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WILTZ: Pack extra underwear on a six-month trip

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Mitchell South Dakota 120 South Lawler 57301

Relative to hunting or fishing adventures, I really enjoy reading about the way it was.

Along with this, my favorite firearms are those that were popular when we entered the 20th century. Guns were in a transition period between black and smokeless powder, and even seasoned hunters were hesitant to give up the heavy, low-velocity slugs they were familiar with and switch to lighter, higher-velocity smokeless loads. I'll give some specific examples later in this column.

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Those hunters also had more time. African safaris were six-month affairs, as were hunts into our great Northwest. While family ties and obligations would prohibit such an adventure today, I'd relish finding a retired partner(s) like myself, and heading into the relative wilderness for just two weeks of hunting, fishing or otherwise roughing it.

I just finished reading "Red Letter Days in British Columbia" by Lt. Townsend Whelen. It is in the anthology "The Best Hunting Stories Ever Told," edited by Jay Cassell. It tells of a 1901 hunt by Whelen and his partner Bill Andrews. A few readers will recognize Whelen's name as the very potent .35 Whelen round was named in his honor by Griffin & Howe back in 1922.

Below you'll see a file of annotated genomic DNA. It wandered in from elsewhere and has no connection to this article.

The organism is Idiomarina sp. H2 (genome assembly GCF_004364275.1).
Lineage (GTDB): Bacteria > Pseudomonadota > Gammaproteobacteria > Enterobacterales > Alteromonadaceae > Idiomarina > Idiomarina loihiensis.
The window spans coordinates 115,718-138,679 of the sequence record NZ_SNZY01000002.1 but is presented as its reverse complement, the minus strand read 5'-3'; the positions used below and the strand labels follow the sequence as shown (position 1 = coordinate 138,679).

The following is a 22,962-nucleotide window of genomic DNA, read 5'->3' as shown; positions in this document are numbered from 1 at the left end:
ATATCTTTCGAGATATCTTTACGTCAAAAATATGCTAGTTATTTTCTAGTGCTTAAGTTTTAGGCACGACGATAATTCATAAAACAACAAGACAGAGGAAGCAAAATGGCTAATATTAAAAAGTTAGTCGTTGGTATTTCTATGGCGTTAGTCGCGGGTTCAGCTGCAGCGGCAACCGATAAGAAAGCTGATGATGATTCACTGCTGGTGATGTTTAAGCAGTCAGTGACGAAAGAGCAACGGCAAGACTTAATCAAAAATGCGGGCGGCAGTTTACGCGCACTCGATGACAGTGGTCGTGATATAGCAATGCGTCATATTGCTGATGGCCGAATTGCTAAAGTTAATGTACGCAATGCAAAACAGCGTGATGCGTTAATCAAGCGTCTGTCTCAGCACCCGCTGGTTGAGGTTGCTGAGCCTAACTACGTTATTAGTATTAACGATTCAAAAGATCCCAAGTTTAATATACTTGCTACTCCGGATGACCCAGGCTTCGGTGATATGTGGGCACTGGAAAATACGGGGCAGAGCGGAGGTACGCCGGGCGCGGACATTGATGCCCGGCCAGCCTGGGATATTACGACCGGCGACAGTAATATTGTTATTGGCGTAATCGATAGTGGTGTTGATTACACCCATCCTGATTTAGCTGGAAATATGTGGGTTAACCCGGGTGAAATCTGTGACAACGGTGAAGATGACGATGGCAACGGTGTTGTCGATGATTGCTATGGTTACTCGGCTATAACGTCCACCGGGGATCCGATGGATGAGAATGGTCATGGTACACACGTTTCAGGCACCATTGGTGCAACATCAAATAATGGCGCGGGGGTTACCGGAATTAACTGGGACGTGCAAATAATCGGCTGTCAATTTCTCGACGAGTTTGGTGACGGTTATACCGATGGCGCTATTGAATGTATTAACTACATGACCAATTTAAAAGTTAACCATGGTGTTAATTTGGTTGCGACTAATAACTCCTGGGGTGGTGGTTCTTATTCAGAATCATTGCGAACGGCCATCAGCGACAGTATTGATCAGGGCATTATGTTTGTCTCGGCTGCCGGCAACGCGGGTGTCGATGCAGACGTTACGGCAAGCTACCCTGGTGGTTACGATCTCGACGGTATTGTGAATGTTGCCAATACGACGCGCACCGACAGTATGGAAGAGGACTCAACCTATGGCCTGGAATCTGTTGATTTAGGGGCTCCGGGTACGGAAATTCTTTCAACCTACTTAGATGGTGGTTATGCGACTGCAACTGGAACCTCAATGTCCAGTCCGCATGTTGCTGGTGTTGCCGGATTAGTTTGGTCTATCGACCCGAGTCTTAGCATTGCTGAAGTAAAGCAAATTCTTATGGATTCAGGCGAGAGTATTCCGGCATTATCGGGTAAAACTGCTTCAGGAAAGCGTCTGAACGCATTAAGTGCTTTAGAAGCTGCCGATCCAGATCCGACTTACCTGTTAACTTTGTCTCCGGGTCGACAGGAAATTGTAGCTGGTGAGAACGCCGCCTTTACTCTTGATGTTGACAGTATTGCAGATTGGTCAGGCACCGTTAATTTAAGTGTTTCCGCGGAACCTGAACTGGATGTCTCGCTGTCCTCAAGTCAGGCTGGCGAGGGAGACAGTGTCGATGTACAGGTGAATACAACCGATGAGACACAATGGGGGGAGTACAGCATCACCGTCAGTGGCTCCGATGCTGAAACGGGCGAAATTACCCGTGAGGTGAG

The Whelen-Andrews expedition, a six-month plus adventure into country an official map labeled as "unexplored," began at a small Hudson Bay post near the bank of the Scumscum River in northern British Columbia. Let's take a look at the provisions they carried out on the four-pack horses trailed between their two saddle mounts.

Included were: Tent, 10 heavy army blankets, 150 pounds of flour, 50 pounds sugar, 30 pounds beans, 10 pounds rice, 10 pounds dried apples, 20 pounds prunes, 30 pounds corn meal, 20 pounds oatmeal, 30 pounds potatoes, 10 pounds onions, 50 pounds bacon, 25 pounds salt, one pound pepper, six cans baking powder, 10 pounds soap, 10 pounds tobacco and 10 pounds tea. They also carried two extra sets of horseshoes for each horse and tools for shoeing, two axes, 25 boxes of waxed matches, a can of gun oil, flannel gun rags, gun-cleaning rods, toilet articles, 100 yards of fishing line, two dozen hooks, a stove, misc. tools and needles and thread.